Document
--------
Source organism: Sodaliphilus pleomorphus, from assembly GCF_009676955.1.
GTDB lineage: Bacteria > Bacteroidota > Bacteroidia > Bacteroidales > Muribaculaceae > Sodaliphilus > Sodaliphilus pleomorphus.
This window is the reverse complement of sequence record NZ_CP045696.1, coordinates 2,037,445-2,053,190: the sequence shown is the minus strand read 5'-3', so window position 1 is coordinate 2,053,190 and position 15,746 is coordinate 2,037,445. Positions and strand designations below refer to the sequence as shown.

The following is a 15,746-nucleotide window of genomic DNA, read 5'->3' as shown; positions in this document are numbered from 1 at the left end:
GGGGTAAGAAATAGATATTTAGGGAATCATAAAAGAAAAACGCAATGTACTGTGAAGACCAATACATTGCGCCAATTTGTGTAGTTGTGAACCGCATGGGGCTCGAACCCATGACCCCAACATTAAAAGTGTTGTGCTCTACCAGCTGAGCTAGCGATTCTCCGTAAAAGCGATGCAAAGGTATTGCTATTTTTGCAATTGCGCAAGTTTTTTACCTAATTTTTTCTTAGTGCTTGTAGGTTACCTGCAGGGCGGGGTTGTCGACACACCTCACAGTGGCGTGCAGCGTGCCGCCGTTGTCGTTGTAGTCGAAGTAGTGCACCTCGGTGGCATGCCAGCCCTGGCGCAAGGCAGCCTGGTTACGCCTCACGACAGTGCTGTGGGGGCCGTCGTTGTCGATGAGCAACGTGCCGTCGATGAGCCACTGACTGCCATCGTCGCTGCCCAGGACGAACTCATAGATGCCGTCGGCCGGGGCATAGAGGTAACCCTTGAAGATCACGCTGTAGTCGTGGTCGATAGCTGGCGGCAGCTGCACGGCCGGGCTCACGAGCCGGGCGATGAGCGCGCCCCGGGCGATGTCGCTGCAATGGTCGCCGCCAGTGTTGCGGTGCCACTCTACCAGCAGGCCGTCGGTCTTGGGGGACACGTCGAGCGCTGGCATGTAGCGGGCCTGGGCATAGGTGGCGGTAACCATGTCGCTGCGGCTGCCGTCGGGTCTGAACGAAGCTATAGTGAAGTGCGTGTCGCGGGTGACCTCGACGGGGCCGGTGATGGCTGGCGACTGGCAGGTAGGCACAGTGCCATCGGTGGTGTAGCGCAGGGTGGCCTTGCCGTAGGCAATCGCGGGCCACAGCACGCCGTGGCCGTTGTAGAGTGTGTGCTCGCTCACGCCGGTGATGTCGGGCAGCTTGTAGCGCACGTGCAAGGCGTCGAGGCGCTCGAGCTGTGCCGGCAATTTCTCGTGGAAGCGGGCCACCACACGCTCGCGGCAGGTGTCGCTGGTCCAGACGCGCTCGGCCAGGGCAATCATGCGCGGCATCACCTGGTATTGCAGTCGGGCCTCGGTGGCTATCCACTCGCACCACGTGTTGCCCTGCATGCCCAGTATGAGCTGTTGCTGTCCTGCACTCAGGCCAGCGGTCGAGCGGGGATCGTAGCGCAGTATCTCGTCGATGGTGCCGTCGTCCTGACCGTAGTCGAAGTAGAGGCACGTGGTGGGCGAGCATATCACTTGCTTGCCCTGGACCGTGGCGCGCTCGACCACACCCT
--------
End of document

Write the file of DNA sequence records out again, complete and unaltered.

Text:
Source organism: Sodaliphilus pleomorphus, from assembly GCF_009676955.1.
GTDB lineage: Bacteria > Bacteroidota > Bacteroidia > Bacteroidales > Muribaculaceae > Sodaliphilus > Sodaliphilus pleomorphus.
This window is the reverse complement of sequence record NZ_CP045696.1, coordinates 2,037,445-2,053,190: the sequence shown is the minus strand read 5'-3', so window position 1 is coordinate 2,053,190 and position 15,746 is coordinate 2,037,445. Positions and strand designations below refer to the sequence as shown.

The following is a 15,746-nucleotide window of genomic DNA, read 5'->3' as shown; positions in this document are numbered from 1 at the left end:
GGGGTAAGAAATAGATATTTAGGGAATCATAAAAGAAAAACGCAATGTACTGTGAAGACCAATACATTGCGCCAATTTGTGTAGTTGTGAACCGCATGGGGCTCGAACCCATGACCCCAACATTAAAAGTGTTGTGCTCTACCAGCTGAGCTAGCGATTCTCCGTAAAAGCGATGCAAAGGTATTGCTATTTTTGCAATTGCGCAAGTTTTTTACCTAATTTTTTCTTAGTGCTTGTAGGTTACCTGCAGGGCGGGGTTGTCGACACACCTCACAGTGGCGTGCAGCGTGCCGCCGTTGTCGTTGTAGTCGAAGTAGTGCACCTCGGTGGCATGCCAGCCCTGGCGCAAGGCAGCCTGGTTACGCCTCACGACAGTGCTGTGGGGGCCGTCGTTGTCGATGAGCAACGTGCCGTCGATGAGCCACTGACTGCCATCGTCGCTGCCCAGGACGAACTCATAGATGCCGTCGGCCGGGGCATAGAGGTAACCCTTGAAGATCACGCTGTAGTCGTGGTCGATAGCTGGCGGCAGCTGCACGGCCGGGCTCACGAGCCGGGCGATGAGCGCGCCCCGGGCGATGTCGCTGCAATGGTCGCCGCCAGTGTTGCGGTGCCACTCTACCAGCAGGCCGTCGGTCTTGGGGGACACGTCGAGCGCTGGCATGTAGCGGGCCTGGGCATAGGTGGCGGTAACCATGTCGCTGCGGCTGCCGTCGGGTCTGAACGAAGCTATAGTGAAGTGCGTGTCGCGGGTGACCTCGACGGGGCCGGTGATGGCTGGCGACTGGCAGGTAGGCACAGTGCCATCGGTGGTGTAGCGCAGGGTGGCCTTGCCGTAGGCAATCGCGGGCCACAGCACGCCGTGGCCGTTGTAGAGTGTGTGCTCGCTCACGCCGGTGATGTCGGGCAGCTTGTAGCGCACGTGCAAGGCGTCGAGGCGCTCGAGCTGTGCCGGCAATTTCTCGTGGAAGCGGGCCACCACACGCTCGCGGCAGGTGTCGCTGGTCCAGACGCGCTCGGCCAGGGCAATCATGCGCGGCATCACCTGGTATTGCAGTCGGGCCTCGGTGGCTATCCACTCGCACCACGTGTTGCCCTGCATGCCCAGTATGAGCTGTTGCTGTCCTGCACTCAGGCCAGCGGTCGAGCGGGGATCGTAGCGCAGTATCTCGTCGATGGTGCCGTCGTCCTGACCGTAGTCGAAGTAGAGGCACGTGGTGGGCGAGCATATCACTTGCTTGCCCTGGACCGTGGCGCGCTCGACCACACCCT